GAO Calls Iraq Pullout A 'Massive,' Costly Effort
Expenses May Rise From Wartime Levels

By Karen DeYoung
Washington Post Staff Writer
Wednesday, March 25, 2009

The removal of about 140,000 U.S. troops from Iraq by the end of 2011 will be a "massive and expensive effort" that is likely to increase rather than lower Iraq-related expenditures during the withdrawal and for several years after its completion, government investigators said in a report released yesterday.

"Although reducing troops would appear to lower costs," the Government Accountability Office said, withdrawals from previous conflicts have shown that costs more often rise in the near term. The price of equipment repairs and replacements, along with closing or turning over 283 U.S. military installations in Iraq, "will likely be significant," the GAO reported.

Even the smallest facilities, with 16 to 200 combat troops, will take up to two months to close, the report said. Several dozen large installations -- such as Balad Air Base, with 24,000 inhabitants -- are likely to take 18 months or more.

The report, "Iraq: Key Issues for Congressional Oversight," lists other challenges for the withdrawal and post-withdrawal periods, including uncertainties about security for civilian officials, the enormous size of the U.S. Embassy in Baghdad and the Iraqi government's ability to sustain basic services and infrastructure.

Two timetables are simultaneously underway in Iraq. Under a U.S.-Iraq agreement signed in December, U.S. forces, now numbering about 140,000, according to the GAO, are to withdraw from Iraqi cities and towns to military bases by the end of June and completely leave the country by the end of 2011. The terms of the agreement, however, are subject to a nationwide referendum in Iraq in July; rejection of the accord would force all U.S. forces to depart as early as July 2010.

President Obama has said all "combat" troops will depart Iraq by Aug. 31, 2010, leaving a residual force of 35,000 to 50,000 until the end of the following year. According to Army officials interviewed by the investigators, the intention is for six of the current 14 brigades in Iraq to remain behind after the combat departures.

Although Obama said that the drawdown would begin this year with the departure of two brigades, none of what the GAO estimates will be about 128,000 troops remaining after that point would leave until sometime after Iraqi elections in December. Thus, the departure of the vast majority of combat forces will be sandwiched into a period of about six months next year.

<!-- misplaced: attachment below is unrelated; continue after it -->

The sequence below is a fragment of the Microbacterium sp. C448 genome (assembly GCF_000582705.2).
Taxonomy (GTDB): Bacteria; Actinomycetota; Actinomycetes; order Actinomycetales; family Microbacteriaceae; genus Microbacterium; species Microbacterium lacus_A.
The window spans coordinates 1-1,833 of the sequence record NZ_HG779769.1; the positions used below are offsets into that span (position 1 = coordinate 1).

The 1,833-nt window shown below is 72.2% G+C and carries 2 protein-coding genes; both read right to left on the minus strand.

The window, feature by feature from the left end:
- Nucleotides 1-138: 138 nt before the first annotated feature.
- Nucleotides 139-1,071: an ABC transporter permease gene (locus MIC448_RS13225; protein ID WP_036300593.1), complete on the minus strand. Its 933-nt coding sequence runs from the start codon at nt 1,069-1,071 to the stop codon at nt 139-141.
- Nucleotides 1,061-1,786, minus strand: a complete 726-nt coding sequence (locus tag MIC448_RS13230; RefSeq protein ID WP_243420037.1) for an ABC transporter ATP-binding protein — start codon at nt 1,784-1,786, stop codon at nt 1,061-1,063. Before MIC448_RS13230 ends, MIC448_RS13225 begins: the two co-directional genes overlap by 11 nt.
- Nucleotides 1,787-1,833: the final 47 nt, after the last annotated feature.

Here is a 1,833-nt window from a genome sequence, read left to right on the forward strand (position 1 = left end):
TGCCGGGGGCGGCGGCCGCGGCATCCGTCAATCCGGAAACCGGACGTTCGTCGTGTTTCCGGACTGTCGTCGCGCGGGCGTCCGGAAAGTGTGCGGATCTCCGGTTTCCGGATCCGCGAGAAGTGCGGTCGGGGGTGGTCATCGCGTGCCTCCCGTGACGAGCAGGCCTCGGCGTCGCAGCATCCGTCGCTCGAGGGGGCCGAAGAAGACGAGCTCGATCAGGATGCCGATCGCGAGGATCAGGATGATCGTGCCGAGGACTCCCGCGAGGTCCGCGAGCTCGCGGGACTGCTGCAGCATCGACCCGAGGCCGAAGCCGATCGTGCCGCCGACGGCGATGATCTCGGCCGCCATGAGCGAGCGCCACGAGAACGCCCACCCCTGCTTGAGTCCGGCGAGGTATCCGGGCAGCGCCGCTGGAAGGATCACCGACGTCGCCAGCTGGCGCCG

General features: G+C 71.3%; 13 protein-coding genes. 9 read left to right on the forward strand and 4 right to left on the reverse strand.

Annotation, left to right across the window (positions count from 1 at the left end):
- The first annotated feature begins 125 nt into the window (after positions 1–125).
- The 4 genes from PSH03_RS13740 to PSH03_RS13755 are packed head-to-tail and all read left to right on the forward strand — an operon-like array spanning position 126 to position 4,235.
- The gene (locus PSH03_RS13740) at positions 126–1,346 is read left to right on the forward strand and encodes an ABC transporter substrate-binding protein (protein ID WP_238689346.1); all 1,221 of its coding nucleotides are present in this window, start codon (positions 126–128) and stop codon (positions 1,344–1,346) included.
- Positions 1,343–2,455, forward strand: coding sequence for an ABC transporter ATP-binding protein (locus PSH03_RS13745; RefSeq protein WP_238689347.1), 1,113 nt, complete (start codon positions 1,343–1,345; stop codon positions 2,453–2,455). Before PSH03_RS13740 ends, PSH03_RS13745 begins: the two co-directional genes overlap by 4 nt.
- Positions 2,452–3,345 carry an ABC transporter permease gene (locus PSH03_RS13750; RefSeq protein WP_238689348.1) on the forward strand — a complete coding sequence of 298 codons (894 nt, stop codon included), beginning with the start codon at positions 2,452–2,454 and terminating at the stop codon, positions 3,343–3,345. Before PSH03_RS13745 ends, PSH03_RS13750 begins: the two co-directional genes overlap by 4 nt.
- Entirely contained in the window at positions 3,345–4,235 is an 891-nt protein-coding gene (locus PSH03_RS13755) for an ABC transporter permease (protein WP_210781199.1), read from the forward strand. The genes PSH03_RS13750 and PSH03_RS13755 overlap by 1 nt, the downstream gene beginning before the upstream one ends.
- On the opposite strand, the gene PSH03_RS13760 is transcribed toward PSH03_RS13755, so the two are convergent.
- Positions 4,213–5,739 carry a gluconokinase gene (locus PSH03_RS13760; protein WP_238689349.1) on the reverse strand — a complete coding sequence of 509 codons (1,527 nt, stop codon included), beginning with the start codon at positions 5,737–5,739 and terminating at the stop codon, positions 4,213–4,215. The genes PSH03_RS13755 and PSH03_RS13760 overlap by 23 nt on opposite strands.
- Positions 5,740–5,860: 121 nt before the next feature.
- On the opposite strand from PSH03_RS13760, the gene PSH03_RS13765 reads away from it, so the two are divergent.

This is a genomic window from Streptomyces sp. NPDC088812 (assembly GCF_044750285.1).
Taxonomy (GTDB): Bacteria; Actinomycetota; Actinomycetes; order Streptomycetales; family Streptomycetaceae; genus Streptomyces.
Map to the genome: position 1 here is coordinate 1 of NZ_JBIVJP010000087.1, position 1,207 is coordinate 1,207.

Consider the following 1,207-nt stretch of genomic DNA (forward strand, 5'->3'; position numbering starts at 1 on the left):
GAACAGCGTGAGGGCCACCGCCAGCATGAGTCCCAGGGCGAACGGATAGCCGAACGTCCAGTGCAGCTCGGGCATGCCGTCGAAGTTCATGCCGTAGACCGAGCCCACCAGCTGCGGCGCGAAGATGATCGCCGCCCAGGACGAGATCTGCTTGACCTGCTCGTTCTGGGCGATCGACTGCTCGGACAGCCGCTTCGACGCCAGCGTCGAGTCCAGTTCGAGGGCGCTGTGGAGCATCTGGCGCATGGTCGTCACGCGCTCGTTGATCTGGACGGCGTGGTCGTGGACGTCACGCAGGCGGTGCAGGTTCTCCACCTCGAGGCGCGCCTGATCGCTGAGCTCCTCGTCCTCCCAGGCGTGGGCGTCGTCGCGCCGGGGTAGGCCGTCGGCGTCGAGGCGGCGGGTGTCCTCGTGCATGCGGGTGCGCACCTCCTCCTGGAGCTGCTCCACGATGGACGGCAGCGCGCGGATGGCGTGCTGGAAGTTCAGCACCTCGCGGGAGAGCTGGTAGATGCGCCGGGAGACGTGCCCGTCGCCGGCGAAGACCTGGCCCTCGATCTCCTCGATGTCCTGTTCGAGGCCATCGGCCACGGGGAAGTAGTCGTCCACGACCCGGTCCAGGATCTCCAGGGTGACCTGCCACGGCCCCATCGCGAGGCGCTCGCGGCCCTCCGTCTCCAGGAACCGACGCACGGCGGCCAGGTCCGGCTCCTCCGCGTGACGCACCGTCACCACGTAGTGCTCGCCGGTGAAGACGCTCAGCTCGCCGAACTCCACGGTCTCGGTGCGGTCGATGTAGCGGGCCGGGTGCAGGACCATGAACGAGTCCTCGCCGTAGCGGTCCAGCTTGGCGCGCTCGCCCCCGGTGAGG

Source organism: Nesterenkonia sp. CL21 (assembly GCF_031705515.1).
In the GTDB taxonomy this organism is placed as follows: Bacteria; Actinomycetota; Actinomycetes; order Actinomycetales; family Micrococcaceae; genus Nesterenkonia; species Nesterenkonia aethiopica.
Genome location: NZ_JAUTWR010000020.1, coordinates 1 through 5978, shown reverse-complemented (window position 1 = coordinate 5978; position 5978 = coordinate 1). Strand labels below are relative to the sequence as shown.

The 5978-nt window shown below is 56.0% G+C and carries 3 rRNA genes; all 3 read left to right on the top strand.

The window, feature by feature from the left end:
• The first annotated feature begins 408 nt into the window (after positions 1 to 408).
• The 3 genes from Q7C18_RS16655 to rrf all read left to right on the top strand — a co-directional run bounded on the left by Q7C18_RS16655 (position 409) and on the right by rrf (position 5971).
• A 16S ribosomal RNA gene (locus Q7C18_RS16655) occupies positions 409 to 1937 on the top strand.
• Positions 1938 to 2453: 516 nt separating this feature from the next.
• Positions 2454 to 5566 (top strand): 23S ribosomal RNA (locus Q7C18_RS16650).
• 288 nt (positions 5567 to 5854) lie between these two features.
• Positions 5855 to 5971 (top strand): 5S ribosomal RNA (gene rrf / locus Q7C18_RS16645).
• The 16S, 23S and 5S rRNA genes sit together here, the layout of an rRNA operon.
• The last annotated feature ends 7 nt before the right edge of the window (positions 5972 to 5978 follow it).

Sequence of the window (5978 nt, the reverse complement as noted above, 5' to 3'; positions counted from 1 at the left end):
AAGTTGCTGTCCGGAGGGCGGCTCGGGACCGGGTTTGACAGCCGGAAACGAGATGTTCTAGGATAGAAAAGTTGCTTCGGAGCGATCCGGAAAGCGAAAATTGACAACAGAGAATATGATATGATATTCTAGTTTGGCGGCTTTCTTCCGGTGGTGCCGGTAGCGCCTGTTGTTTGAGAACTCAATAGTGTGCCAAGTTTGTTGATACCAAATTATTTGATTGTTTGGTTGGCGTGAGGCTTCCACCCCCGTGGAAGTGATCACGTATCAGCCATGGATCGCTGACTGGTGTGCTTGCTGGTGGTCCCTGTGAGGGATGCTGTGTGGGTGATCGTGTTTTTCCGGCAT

The report notes that many implementing details of the December U.S.-Iraq agreement remain unspecified. After June, for example, all U.S. military operations must be conducted with Iraqi government approval, yet "it is unclear whether U.S. forces will have a 'blanket' authorization to conduct certain types of operations, such as medical evaluations or routine joint patrols," it said.

The U.S. diplomatic mission in Baghdad currently numbers about 1,300 officials, including 450 assigned to provincial reconstruction teams outside the embassy, the report said. "How does the U.S. government plan to provide security, housing, medical evaluation, and life support for its civilian personnel as U.S. forces draw down and eventually leave Iraq?" it asked.

The Iraqi government, it said, still has not enacted crucially important laws to share oil revenue among the provinces or to disarm militias. Although it has passed legislation on de-Baathification, amnesty for militias and provincial powers, implementation has been slow.

The report questioned the government's ability to provide critical services to its people, noting that the United States has spent about 87 percent, or about $9.5 billion, of the nearly $11 billion it allocated for reconstruction in the oil, electricity and water sectors since 2003. By comparison, Iraq -- which has a $47 billion budget surplus -- has spent about 12 percent, or $2 billion, of the more than $17 billion it allocated for those sectors over the same period.

"According to U.S. officials," it said, "Iraqi managers lack the skill level and authority to create plans and buy the materials necessary to sustain projects in the energy and water sectors." Despite both U.S. and Iraqi expenditures, the report said, electricity supply in 2008 met only 52 percent of demand and "many Iraqis are without water" or do not have access to a safe supply.

View all comments that have been posted about this article.

© 2009 The Washington Post Company